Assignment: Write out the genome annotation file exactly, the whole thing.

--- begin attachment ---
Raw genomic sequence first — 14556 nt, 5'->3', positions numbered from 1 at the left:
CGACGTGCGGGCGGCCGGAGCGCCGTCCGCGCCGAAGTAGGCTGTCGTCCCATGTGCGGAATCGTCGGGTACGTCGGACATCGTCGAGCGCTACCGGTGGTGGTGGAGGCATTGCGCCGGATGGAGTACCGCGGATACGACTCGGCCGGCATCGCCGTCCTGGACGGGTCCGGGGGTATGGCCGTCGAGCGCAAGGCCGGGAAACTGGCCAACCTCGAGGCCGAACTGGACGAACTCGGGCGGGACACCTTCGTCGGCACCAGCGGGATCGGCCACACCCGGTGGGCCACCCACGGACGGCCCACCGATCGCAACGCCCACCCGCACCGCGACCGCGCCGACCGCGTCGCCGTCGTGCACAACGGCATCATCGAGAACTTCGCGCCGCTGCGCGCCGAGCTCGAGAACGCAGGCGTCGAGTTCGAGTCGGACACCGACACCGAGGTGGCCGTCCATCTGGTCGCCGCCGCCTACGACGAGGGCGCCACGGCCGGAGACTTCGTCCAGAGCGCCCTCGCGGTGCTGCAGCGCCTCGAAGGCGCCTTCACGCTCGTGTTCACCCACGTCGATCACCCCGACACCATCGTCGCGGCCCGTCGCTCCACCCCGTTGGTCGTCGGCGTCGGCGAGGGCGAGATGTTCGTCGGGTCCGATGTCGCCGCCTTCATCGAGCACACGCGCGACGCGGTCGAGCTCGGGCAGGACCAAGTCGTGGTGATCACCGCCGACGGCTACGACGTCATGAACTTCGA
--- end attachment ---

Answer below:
Raw genomic sequence first — 14556 nt, 5'->3', positions numbered from 1 at the left:
CGACGTGCGGGCGGCCGGAGCGCCGTCCGCGCCGAAGTAGGCTGTCGTCCCATGTGCGGAATCGTCGGGTACGTCGGACATCGTCGAGCGCTACCGGTGGTGGTGGAGGCATTGCGCCGGATGGAGTACCGCGGATACGACTCGGCCGGCATCGCCGTCCTGGACGGGTCCGGGGGTATGGCCGTCGAGCGCAAGGCCGGGAAACTGGCCAACCTCGAGGCCGAACTGGACGAACTCGGGCGGGACACCTTCGTCGGCACCAGCGGGATCGGCCACACCCGGTGGGCCACCCACGGACGGCCCACCGATCGCAACGCCCACCCGCACCGCGACCGCGCCGACCGCGTCGCCGTCGTGCACAACGGCATCATCGAGAACTTCGCGCCGCTGCGCGCCGAGCTCGAGAACGCAGGCGTCGAGTTCGAGTCGGACACCGACACCGAGGTGGCCGTCCATCTGGTCGCCGCCGCCTACGACGAGGGCGCCACGGCCGGAGACTTCGTCCAGAGCGCCCTCGCGGTGCTGCAGCGCCTCGAAGGCGCCTTCACGCTCGTGTTCACCCACGTCGATCACCCCGACACCATCGTCGCGGCCCGTCGCTCCACCCCGTTGGTCGTCGGCGTCGGCGAGGGCGAGATGTTCGTCGGGTCCGATGTCGCCGCCTTCATCGAGCACACGCGCGACGCGGTCGAGCTCGGGCAGGACCAAGTCGTGGTGATCACCGCCGACGGCTACGACGTCATGAACTTCGA